Saturday, February 10, 2007

Jesus Camp

I was at the video store, checking out some PlayStation game (Alex drove), Oliver (for the actor girl who'll play the role of Nancy in the school production) , Souvenirs of Canada, and Jesus Camp. The young clerk scans the boxes and says, "I've heard nothing but good about Jesus Camp. There are some pretty scary parts in there. You know." Of course, 16 year old Alex's ears perked at this. "Is it a horror movie, mom?" I laughed and told him no. Then I made the clerk uncomfortable for a minute by saying, "We're Christians you know - but not the kind in that movie. They're not the only kind." After that he didn't know what to say. Maybe I shouldn't have said anything, but it seems like we should all be able to be what we are and tell how we feel about it, as long is it doesn't harm someone else or take away someone else's right to be and say who they are.

As United Church of Canada people, we are part of a spiritual community that is at the forefront of the church-based peace movement in Canada, and embraces and honours all faiths. We are sometimes jokingly called "The NDP at prayer," which labels as as non-radical but anti-establishment, left-leaning Christian people. We have blots on our history - residential schools and condemnation of homosexuality until the 1960s, but as far as mainstream churches go, we have come around to a different way of thinking, acting and believing about social issues and our place in a large and diverse world. Our church was among the first to ordain gay ministers, celebrate gay marriages, and apologize and work collaboratively with First Nations people to address our wrongs of the past. We recently stopped calling God "he" or "she" for the most part and just say "God" over and over (I never thought I'd yearn for a pronoun, but sometimes it feels awkward). My experience of my own church community (I'm a newcomer - just 5 years in) is that we all have a sense of humour about ourselves and our understanding of God, and we keep learning. We are committed to living our lives as part of the body of Christ, and seeing God in everyone we meet - whether we agree or disagree with that person. But it was hard to see God in the Christian parents and leaders in Jesus Camp.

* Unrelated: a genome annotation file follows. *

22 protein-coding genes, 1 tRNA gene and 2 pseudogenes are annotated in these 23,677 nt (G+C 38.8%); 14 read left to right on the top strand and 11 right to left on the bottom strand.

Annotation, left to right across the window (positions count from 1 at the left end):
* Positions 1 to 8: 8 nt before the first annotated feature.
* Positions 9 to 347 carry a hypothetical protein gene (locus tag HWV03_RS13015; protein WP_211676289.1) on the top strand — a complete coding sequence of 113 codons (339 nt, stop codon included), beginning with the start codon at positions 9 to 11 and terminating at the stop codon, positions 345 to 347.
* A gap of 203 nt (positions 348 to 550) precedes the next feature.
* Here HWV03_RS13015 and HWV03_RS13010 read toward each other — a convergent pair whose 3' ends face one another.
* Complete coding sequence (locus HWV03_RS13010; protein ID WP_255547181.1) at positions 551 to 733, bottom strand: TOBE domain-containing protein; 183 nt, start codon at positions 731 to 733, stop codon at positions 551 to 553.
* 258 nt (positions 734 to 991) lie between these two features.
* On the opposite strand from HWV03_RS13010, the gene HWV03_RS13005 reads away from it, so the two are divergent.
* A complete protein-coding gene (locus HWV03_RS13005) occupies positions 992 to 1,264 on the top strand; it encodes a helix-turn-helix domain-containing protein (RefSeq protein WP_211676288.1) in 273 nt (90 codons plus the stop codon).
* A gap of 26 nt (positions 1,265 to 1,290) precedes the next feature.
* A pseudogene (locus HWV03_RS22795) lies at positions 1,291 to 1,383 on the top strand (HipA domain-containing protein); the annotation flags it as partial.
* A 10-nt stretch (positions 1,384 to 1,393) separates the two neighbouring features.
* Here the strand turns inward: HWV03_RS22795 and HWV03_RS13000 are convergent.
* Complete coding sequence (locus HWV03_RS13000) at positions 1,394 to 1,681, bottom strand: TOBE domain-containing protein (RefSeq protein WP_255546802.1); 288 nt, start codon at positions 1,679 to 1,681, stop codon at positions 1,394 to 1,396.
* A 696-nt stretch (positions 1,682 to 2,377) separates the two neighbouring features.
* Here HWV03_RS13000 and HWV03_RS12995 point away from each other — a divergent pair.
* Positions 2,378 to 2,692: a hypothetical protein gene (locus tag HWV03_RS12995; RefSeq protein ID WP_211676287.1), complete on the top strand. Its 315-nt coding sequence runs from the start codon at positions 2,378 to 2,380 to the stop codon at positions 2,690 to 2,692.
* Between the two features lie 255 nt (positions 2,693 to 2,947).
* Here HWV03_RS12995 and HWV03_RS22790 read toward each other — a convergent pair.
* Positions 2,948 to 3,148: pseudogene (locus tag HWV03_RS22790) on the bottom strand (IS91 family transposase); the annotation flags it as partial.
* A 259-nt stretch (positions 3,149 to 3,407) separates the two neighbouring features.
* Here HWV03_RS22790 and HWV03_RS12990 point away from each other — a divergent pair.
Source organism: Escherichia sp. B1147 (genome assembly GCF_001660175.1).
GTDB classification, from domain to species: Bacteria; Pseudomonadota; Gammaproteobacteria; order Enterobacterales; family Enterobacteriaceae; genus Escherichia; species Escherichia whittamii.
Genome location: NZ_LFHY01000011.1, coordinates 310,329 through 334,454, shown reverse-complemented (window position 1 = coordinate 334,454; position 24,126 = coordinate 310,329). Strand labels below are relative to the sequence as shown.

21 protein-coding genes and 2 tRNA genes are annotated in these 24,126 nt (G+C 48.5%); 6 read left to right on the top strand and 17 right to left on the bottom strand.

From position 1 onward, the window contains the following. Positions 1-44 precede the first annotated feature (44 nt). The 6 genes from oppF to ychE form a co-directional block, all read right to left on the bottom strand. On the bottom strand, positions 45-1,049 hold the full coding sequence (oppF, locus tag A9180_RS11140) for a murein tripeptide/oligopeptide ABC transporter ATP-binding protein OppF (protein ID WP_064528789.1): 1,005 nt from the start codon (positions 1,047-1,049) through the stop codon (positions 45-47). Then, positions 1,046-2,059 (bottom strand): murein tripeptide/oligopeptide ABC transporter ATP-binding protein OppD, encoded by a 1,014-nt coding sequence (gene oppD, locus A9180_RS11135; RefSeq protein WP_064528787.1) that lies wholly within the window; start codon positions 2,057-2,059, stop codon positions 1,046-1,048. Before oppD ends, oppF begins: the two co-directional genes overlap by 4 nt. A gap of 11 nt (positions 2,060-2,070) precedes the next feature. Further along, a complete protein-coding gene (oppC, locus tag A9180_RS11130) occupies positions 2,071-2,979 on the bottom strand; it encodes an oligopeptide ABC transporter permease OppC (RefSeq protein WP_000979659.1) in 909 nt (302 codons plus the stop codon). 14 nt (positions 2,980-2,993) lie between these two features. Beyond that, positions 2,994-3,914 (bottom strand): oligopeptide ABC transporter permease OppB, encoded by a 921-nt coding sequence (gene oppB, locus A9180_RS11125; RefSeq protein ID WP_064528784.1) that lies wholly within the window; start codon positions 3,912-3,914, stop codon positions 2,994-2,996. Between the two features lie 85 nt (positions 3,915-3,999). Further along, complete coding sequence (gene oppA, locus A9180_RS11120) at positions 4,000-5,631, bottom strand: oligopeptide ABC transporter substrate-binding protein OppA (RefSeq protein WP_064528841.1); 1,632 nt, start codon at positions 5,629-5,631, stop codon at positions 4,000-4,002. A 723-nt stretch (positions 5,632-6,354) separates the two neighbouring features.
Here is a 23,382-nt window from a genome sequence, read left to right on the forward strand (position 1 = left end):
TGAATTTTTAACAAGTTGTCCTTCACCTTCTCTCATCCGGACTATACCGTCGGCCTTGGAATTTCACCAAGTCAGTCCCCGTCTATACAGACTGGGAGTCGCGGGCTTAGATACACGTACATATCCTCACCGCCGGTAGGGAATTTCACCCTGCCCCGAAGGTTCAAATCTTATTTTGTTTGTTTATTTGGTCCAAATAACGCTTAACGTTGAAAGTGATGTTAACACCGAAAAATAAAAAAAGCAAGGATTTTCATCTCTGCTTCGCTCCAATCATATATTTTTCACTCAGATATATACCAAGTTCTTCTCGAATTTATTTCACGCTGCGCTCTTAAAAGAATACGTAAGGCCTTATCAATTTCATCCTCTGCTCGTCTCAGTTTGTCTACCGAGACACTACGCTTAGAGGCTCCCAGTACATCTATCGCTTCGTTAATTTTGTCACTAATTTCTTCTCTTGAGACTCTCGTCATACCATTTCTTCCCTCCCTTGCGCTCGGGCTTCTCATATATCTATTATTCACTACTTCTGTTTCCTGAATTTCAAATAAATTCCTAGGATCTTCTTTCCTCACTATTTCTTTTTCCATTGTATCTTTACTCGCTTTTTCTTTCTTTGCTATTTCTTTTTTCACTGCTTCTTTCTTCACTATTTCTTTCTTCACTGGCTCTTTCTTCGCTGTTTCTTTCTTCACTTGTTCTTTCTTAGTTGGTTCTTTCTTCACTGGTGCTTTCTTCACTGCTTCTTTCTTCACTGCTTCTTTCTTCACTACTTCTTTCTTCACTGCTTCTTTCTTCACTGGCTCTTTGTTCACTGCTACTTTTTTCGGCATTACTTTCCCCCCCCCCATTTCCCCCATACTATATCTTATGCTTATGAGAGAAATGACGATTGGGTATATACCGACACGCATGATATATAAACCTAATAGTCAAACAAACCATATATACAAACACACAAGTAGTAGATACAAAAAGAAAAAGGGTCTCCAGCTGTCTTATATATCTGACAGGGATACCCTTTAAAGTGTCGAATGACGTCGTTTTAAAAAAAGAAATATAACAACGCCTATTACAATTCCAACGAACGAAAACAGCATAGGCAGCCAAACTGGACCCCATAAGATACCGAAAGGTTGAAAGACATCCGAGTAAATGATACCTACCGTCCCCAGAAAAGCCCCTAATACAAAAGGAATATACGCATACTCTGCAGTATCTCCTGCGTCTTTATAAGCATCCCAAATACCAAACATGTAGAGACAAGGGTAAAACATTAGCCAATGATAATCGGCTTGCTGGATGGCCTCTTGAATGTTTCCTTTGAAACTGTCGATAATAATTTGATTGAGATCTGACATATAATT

We watched this documentary at home last night. It would have been funny if it wasn't so frightening and sad. It's about Evangelical Christians in the US, and their work with children - to build an army of committed ultra-conservative Christians to take over world leadership. Pastor Becky, the Children's Minister of a big congregation, and organizer of the evangelical children's camp, admits openly that she would like to see Christian children indoctrinated in evangelical beliefs so they can fight a war for what she knows is right and true. Watching the movie, we met lots of beautiful children who have been taught by their parents and church leaders that there is only one truth, and if you don't believe it and follow it, you will go to hell. We saw the isolation of these children from other influences. The movie says that 75% of all home-schooled kids in the US are evangelical Christians. We saw them learning the importance of influencing the selection of Supreme Court Justices and that the separation of church and state is evil.

I would like to see these kids a few years from now - maybe in a series like the "Up" documentaries of Paul Almond and Michael Apted. I hope that some of them will change their minds. Maybe some of their parents will split up, and they'll have a 50% chance of embracing another perspective. (That's kind of an awful thing to hope, but I am hoping it.) Most likely, most of them will grow up to do an even better, awfuler job of what their parents and leaders are succeeding at now, with their own children. But I sure hope not.

In the meantime, I'll keep thinking and talking about it with our kids, attending my shrinking church, adhering to a non-literal understanding of the Bible, and believing in God as a force of power and love for everyone. I don't think I'm a bad Christian when I say that I think that if there is one true path to goodness and salvation, it's wide, with room for all kinds of walking, talking, believing, worshiping and living. Not like Jesus Camp.

question: have you seen this yet?

mompoet - pondering


Pearl said...

I've seen clips. It's pretty revealing of how conformity makes truths and whole other sets of norms. A followup would be awesome. Hope the documentary people took names.

Imran said...

You're a good Christian to me. Religion only teaches good things.

To live life the best and honest way possible and help you fellowman along the way.